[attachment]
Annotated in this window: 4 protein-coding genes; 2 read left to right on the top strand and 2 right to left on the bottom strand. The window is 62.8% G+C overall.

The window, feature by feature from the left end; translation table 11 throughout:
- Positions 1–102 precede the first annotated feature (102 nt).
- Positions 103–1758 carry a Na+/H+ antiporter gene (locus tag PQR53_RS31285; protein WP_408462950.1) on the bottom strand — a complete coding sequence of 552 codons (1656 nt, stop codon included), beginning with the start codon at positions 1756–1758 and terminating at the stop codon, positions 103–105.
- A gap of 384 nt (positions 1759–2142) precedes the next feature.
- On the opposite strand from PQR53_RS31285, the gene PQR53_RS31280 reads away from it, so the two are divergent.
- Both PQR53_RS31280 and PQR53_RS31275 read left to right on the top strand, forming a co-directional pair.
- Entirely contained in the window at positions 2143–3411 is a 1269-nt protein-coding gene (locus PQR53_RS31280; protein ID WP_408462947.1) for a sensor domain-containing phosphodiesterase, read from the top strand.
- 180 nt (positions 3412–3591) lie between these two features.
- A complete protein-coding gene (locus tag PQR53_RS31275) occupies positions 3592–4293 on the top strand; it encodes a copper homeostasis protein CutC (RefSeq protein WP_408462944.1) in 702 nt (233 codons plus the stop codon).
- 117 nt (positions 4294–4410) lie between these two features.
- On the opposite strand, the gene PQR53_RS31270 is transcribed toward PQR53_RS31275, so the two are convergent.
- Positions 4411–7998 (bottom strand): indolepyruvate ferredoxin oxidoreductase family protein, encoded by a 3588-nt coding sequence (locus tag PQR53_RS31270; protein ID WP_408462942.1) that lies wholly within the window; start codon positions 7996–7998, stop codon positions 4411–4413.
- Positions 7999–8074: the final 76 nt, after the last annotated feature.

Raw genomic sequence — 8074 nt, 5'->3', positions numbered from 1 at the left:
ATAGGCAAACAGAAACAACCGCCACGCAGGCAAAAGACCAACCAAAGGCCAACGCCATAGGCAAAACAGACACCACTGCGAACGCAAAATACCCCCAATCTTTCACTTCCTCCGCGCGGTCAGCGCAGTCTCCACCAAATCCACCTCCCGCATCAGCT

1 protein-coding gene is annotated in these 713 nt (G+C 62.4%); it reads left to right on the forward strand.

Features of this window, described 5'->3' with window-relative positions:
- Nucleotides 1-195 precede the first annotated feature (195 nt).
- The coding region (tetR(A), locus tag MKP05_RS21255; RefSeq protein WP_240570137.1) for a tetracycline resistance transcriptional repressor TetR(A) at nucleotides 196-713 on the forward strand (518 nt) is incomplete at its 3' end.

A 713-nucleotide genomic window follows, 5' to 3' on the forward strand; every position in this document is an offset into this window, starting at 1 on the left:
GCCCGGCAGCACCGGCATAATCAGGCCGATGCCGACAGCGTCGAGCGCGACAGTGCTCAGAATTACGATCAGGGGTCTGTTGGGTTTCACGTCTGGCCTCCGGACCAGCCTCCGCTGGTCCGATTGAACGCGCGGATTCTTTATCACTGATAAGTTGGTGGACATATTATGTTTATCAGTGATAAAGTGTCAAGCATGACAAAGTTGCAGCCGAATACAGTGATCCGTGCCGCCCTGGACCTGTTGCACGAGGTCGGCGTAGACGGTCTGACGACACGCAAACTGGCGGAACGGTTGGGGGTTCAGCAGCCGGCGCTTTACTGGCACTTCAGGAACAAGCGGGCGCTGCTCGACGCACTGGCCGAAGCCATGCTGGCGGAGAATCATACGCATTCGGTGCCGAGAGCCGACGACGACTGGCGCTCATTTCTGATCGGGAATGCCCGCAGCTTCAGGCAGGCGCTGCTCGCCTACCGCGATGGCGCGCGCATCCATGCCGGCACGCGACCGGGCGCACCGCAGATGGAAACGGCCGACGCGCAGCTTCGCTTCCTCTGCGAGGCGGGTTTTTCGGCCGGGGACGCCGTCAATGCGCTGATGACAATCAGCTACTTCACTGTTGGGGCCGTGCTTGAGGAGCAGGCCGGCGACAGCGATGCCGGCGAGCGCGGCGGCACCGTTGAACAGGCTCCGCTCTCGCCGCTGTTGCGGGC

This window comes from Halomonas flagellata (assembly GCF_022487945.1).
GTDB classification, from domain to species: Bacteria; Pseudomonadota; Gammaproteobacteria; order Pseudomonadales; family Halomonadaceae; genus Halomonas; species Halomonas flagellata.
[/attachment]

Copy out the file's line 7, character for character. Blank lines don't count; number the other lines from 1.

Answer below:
- Both PQR53_RS31280 and PQR53_RS31275 read left to right on the top strand, forming a co-directional pair.